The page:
Michigan Governor Gretchen Whitmer told CNN on Wednesday: “We have a high percentage of variants, which means that the coronavirus is spreading faster.” “These are more infectious, and we are watching. So, whether it’s the youth movement or the re-participation of some of our restaurants.”
New Jersey officials also noticed the B.1.1.7 variant because they reported an increase in the number of cases and hospitalizations, and warned that this number may continue into the summer.
State Health Commissioner Judy Persichilli (Judy Persichilli) said on Wednesday: “People believe that the main reason for the rise in cases is more contagious variants, such as the British B.117 variant, plus a reduction in cautious behavior.”
Persichilli said that in the past two weeks, the number of new hospitalizations has increased by 28% to more than 2,300 residents. Between the first and last week of March, the number of hospitalizations in the 20-29 and 40-49 age brackets increased by 31% and 48%, respectively. She added that at the same time, elderly residents have only seen single-digit percentage growth.
In Pennsylvania, the University of Pittsburgh is implementing a shelter-in-place in response to the increase in cases among students and concerns about whether there is a B.1.1.7 variant on campus and surrounding areas.
An official e-mail from the university said: “It is extremely worrying that since last weekend, the number of positive cases has increased because of the number of students in our dormitory.”
Fauci: “Stay there longer”
The good news: The vaccines being used across the United States seem to protect people from the B.1.1.7 variant very well.
However, only 16.4% of Americans have been fully vaccinated, and a large part of the population is still susceptible to the virus.
Dr. Anthony Fauci said: “We are vaccinating about 3 million people every day. We are getting closer and closer every day and we are getting a greater degree of protection. So now is not the time to back down and declare premature victory.” TV News Network on Wednesday.
He said: “I stayed there longer.” “Just wait a little bit and continue to take public health measures, and then when the vaccine is protected to a greater degree, we can retreat.”
But the governor and local officials continue to announce restrictions, including several orders to remove masks.
A spokesperson for the governor of Arkansas told CNN that Arkansas Governor Asa Hutchinson announced on Tuesday that he is canceling the statewide mask mission, and Alabama Governor Kay Ivey will continue to end the mission next week. State mask mission plan.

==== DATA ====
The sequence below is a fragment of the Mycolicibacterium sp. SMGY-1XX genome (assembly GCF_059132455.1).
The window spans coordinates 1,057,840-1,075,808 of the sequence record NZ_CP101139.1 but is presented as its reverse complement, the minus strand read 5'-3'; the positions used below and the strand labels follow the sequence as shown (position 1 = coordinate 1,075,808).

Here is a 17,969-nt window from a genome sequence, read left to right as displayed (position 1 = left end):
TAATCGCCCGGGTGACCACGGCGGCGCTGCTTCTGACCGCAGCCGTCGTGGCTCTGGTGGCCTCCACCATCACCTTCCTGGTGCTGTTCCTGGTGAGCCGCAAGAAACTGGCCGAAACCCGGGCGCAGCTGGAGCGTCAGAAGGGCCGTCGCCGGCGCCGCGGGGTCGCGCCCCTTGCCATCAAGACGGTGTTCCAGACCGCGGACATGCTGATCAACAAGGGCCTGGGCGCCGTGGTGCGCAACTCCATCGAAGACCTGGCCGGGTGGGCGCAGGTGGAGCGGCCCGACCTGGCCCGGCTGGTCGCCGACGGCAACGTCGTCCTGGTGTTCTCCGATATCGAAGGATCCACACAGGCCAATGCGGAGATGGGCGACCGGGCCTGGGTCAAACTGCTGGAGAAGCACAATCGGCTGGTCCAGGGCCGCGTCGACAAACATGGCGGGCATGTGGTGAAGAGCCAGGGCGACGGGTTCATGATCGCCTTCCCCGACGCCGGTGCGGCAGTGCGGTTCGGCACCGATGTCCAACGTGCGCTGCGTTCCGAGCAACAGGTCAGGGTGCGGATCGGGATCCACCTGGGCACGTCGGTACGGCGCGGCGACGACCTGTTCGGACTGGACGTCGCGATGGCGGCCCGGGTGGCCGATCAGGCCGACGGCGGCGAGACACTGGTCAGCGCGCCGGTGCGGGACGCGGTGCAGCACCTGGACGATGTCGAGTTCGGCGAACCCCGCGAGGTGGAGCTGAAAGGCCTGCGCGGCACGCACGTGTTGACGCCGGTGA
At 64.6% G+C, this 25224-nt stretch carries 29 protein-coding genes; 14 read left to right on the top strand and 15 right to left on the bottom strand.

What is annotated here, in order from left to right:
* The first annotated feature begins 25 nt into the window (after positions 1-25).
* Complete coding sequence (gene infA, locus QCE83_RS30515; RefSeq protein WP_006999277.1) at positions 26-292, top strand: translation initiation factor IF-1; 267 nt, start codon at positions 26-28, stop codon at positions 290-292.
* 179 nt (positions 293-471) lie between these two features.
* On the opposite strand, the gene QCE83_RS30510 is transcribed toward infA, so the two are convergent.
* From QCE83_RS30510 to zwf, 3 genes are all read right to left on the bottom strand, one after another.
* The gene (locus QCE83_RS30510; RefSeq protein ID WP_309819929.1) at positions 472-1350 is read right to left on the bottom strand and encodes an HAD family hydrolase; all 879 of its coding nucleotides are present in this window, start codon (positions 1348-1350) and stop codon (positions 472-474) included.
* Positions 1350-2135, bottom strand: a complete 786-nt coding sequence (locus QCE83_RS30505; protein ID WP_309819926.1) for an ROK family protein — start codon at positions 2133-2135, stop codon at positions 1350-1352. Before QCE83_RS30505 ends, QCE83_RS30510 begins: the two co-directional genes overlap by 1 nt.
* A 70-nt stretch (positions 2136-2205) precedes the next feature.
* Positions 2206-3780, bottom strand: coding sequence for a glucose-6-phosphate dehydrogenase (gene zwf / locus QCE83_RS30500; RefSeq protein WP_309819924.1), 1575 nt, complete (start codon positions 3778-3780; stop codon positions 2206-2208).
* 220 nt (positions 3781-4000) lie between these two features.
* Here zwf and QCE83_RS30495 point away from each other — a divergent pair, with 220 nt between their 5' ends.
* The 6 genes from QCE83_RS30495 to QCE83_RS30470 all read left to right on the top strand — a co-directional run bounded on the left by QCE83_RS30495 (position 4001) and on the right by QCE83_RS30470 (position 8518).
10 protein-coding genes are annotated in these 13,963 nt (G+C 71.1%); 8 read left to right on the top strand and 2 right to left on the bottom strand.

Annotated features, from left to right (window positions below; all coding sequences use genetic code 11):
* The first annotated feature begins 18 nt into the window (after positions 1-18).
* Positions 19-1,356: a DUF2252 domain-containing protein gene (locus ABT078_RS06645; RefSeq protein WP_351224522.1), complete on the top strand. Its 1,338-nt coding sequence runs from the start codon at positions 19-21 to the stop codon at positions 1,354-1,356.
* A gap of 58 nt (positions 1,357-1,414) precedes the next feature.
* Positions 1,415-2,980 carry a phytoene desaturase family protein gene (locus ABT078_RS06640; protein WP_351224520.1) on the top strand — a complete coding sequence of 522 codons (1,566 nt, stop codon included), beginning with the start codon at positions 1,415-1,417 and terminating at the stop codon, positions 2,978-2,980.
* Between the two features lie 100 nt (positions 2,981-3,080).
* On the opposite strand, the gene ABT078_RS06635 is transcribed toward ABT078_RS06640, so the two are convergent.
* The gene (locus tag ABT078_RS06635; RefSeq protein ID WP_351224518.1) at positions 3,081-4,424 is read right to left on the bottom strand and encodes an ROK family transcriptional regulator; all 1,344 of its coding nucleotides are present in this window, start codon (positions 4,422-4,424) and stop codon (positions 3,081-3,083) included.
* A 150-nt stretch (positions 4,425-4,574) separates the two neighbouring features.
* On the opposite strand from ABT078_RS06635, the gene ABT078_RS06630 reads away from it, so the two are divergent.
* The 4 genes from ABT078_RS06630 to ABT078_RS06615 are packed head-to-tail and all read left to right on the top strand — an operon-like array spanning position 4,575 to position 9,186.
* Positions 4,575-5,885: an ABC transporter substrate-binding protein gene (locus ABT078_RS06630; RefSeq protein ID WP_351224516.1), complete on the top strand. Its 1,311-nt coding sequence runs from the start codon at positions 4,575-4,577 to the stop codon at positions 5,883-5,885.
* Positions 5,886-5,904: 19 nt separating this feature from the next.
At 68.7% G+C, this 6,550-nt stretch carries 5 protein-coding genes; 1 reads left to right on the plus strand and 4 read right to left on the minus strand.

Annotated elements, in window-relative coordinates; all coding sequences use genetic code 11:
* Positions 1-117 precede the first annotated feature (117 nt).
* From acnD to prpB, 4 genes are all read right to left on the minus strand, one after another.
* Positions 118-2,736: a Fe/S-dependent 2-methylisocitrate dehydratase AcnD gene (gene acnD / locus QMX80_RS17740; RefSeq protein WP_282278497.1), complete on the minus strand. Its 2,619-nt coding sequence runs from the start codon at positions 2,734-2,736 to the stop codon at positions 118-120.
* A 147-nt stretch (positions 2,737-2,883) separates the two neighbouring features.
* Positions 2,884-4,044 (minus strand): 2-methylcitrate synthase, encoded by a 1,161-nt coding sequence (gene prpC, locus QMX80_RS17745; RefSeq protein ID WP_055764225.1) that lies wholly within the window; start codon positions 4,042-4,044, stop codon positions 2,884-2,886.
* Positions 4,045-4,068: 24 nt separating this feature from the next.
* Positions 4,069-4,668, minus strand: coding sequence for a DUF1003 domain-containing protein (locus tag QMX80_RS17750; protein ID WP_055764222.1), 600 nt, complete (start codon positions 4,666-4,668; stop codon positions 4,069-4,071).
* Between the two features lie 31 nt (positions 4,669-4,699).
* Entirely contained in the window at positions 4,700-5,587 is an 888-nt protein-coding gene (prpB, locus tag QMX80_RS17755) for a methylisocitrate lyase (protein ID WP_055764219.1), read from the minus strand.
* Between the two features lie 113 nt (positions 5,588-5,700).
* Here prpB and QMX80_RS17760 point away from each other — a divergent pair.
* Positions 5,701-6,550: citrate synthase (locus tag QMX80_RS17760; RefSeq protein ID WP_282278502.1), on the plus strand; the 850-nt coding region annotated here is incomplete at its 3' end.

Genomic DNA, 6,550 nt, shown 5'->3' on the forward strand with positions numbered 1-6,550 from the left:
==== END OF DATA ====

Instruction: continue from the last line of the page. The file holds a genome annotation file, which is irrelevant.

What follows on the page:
Millions of Americans are eligible for the vaccine
Pfizer’s Covid-19 vaccine is the only vaccine available to people 16 years and older, while Moderna and Johnson & Johnson vaccines are only for people 18 years and older.
Kentucky Governor Andy Beshear announced on Wednesday that everyone 16 years of age and older will be eligible to be vaccinated starting Monday.
State Health Commissioner Dr. Kristina Box said the changes were made to comply with FEMA vaccination location regulations and accommodate those college students who do not live in the state and those living with many others who may not have proof of residence.
Box said: “We tend to live in Indiana, and the people who work in Indiana are the people who come and get vaccinated here, because we do distribute vaccines based on population, but what we have to do is remove any barriers,” Box Say. .
New cases in nursing homes dropped by 96%
However, the vaccine is already working.
According to analysis by the American Health Care Association and the National Assisted Living Center (AHCA/NCAL), since the vaccine came out in December, new Covid-19 cases in nursing homes have fallen by 96%.
The report stated that as of March 7, the country’s nursing homes had the lowest number of Covid-19 cases and deaths each week, since the Medicare and Medicaid Service Centers started tracking them.
By the same day, the number of virus-related deaths in nursing homes had fallen by 91% since December.
Parkinson added: “This trend shows that when long-term care is prioritized, as with national vaccination, we can protect the vulnerable elderly population.”
CNN’s Naomi Thomas, Jen Christensen, Anjali Huynh, Alec Snyder, Rebekah Riess, Ganesh Setty and Jacqueline Howard contributed to this report.